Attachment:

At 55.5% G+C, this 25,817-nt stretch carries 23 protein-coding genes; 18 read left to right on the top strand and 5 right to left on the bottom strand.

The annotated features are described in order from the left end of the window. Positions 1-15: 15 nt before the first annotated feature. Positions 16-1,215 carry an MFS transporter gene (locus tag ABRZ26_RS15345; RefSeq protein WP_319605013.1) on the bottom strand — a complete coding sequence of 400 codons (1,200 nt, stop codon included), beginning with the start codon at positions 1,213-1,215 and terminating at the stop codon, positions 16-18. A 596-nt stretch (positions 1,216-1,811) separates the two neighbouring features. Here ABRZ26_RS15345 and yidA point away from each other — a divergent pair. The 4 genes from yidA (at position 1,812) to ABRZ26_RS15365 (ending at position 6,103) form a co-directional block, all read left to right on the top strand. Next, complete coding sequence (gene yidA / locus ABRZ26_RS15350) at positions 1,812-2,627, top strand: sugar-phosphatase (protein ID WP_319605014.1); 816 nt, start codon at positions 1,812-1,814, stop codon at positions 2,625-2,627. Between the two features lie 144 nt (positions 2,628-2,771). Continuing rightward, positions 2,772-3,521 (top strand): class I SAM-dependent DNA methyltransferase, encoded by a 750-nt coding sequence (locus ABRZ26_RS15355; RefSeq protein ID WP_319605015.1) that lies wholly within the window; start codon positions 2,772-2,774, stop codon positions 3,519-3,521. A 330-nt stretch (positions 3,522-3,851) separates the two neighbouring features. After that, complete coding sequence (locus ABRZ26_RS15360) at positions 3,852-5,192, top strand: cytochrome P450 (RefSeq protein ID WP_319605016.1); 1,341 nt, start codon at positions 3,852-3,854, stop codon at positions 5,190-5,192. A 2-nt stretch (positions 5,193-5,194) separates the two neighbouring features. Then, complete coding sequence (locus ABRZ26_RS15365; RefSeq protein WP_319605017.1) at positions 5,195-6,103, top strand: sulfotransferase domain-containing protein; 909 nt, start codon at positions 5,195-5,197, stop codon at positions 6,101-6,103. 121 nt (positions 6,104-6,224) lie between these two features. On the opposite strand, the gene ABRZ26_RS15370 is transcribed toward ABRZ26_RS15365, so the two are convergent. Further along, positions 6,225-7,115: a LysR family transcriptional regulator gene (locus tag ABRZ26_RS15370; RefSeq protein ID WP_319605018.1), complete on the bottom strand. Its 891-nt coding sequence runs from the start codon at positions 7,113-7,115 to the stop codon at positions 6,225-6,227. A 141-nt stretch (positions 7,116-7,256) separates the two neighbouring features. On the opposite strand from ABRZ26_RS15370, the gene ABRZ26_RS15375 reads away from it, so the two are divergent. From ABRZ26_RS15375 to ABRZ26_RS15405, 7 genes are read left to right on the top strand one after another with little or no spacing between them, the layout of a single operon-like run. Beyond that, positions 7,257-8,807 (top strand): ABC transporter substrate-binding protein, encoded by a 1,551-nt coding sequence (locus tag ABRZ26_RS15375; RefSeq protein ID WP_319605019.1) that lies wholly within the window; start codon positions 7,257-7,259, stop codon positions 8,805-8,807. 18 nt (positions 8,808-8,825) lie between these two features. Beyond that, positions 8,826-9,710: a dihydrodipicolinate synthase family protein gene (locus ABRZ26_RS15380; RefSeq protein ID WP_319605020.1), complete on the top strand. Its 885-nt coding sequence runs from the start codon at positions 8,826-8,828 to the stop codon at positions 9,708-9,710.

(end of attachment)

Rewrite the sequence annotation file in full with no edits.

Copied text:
At 55.5% G+C, this 25,817-nt stretch carries 23 protein-coding genes; 18 read left to right on the top strand and 5 right to left on the bottom strand.

The annotated features are described in order from the left end of the window. Positions 1-15: 15 nt before the first annotated feature. Positions 16-1,215 carry an MFS transporter gene (locus tag ABRZ26_RS15345; RefSeq protein WP_319605013.1) on the bottom strand — a complete coding sequence of 400 codons (1,200 nt, stop codon included), beginning with the start codon at positions 1,213-1,215 and terminating at the stop codon, positions 16-18. A 596-nt stretch (positions 1,216-1,811) separates the two neighbouring features. Here ABRZ26_RS15345 and yidA point away from each other — a divergent pair. The 4 genes from yidA (at position 1,812) to ABRZ26_RS15365 (ending at position 6,103) form a co-directional block, all read left to right on the top strand. Next, complete coding sequence (gene yidA / locus ABRZ26_RS15350) at positions 1,812-2,627, top strand: sugar-phosphatase (protein ID WP_319605014.1); 816 nt, start codon at positions 1,812-1,814, stop codon at positions 2,625-2,627. Between the two features lie 144 nt (positions 2,628-2,771). Continuing rightward, positions 2,772-3,521 (top strand): class I SAM-dependent DNA methyltransferase, encoded by a 750-nt coding sequence (locus ABRZ26_RS15355; RefSeq protein ID WP_319605015.1) that lies wholly within the window; start codon positions 2,772-2,774, stop codon positions 3,519-3,521. A 330-nt stretch (positions 3,522-3,851) separates the two neighbouring features. After that, complete coding sequence (locus ABRZ26_RS15360) at positions 3,852-5,192, top strand: cytochrome P450 (RefSeq protein ID WP_319605016.1); 1,341 nt, start codon at positions 3,852-3,854, stop codon at positions 5,190-5,192. A 2-nt stretch (positions 5,193-5,194) separates the two neighbouring features. Then, complete coding sequence (locus ABRZ26_RS15365; RefSeq protein WP_319605017.1) at positions 5,195-6,103, top strand: sulfotransferase domain-containing protein; 909 nt, start codon at positions 5,195-5,197, stop codon at positions 6,101-6,103. 121 nt (positions 6,104-6,224) lie between these two features. On the opposite strand, the gene ABRZ26_RS15370 is transcribed toward ABRZ26_RS15365, so the two are convergent. Further along, positions 6,225-7,115: a LysR family transcriptional regulator gene (locus tag ABRZ26_RS15370; RefSeq protein ID WP_319605018.1), complete on the bottom strand. Its 891-nt coding sequence runs from the start codon at positions 7,113-7,115 to the stop codon at positions 6,225-6,227. A 141-nt stretch (positions 7,116-7,256) separates the two neighbouring features. On the opposite strand from ABRZ26_RS15370, the gene ABRZ26_RS15375 reads away from it, so the two are divergent. From ABRZ26_RS15375 to ABRZ26_RS15405, 7 genes are read left to right on the top strand one after another with little or no spacing between them, the layout of a single operon-like run. Beyond that, positions 7,257-8,807 (top strand): ABC transporter substrate-binding protein, encoded by a 1,551-nt coding sequence (locus tag ABRZ26_RS15375; RefSeq protein ID WP_319605019.1) that lies wholly within the window; start codon positions 7,257-7,259, stop codon positions 8,805-8,807. 18 nt (positions 8,808-8,825) lie between these two features. Beyond that, positions 8,826-9,710: a dihydrodipicolinate synthase family protein gene (locus ABRZ26_RS15380; RefSeq protein ID WP_319605020.1), complete on the top strand. Its 885-nt coding sequence runs from the start codon at positions 8,826-8,828 to the stop codon at positions 9,708-9,710.